Piracy is Good? A long piece on a business model for BitTorrent "hyperdistribution" of video programming. "Per capita, Australians are the most profligate downloaders of television programming in the entire world, followed closely by the British. While the Americans lag behind, they're still on the chart, in third place. The sea change has already taken place - undoubtedly sped along by the monopoly position of the commercial broadcasters, who, in many cases, act as barriers rather than conduits for television programs. If a commercial broadcaster doesn't show a program, or delays it for years, that's no longer of concern to television audiences: they'll just download it from the Internet. ..
As yet there are no viable economic models connecting the television producer directly to the audience. Industry pundits talk about audiovisual downloads through some system like Apple's iTunes Music Store, and perhaps we'll see something like this in the near future, but this works against the simple fact that people do not expect to pay for television programs. .. [Also, thanks to PVR's and fast forward,] 30-second ads are not a part of television's future. They're too easy to edit out of the viewing experience. ..
the "bug," the smallish, semi-transparent station ID which has become the constant on-screen companion to all television broadcasts [can carry an ad instead, as it does on some sports broadcasts today]. the technique is already in use, and advertisers understand its value. .. advertisers are ready for this. .. As the advertisement-as-interruption disappears, we will see a series of advertisements — perhaps running five minutes apiece — embedded into the programmme itself. This is easy to achieve technically, and will be palatable to most major advertisers.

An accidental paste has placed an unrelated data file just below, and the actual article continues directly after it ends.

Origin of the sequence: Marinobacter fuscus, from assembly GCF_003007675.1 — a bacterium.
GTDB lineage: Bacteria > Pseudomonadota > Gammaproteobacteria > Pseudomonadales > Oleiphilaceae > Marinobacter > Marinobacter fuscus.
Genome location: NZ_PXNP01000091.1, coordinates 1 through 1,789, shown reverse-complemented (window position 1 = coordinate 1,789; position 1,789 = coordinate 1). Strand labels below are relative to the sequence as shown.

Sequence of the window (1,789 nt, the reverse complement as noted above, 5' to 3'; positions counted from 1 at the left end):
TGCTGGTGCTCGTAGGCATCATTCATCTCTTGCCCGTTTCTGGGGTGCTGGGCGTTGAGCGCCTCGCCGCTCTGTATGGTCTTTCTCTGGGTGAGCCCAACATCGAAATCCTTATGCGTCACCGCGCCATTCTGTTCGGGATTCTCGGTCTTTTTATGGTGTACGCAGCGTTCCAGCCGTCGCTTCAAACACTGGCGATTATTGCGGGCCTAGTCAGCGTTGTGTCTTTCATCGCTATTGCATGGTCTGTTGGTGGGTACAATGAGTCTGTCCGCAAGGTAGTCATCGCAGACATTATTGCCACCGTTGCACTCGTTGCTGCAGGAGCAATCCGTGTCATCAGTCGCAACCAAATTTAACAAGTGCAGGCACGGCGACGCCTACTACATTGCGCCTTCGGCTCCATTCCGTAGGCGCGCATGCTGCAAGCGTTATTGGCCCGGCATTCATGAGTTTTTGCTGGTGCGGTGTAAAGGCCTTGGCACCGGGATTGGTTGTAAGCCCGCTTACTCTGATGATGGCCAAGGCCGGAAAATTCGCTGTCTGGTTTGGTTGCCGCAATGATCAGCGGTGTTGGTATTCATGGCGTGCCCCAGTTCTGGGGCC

if those advertisers are paying between $250,000 and $500,000 for thirty seconds of advertising (in the United States), just a handful of advertisements would cover hyperdistribution [BitTorrent] costs. It's a numbers game: if enough viewers watch a hyperdistributed television program, it is cheaper for advertisers to work with producers, and handle the distribution themselves. Furthermore, if the program is widely popular, it is far, far cheaper to do so. In other words, the higher your ratings, the cheaper the advertising. That's precisely the reverse of broadcast television, and one big reason that advertisers will find this model so appealing.
Although no formal surveys have been conducted, it's reasonable to assert that at least four percent of Australians, two percent of Britons, and one percent of Americans are already using broadband hyperdistribution to get some percentage of their TV programs. Based on my own research, I have found television downloading to be widespread among men 18 to 25 years old, precisely the demographic most coveted by advertisers." 9:10:14 AM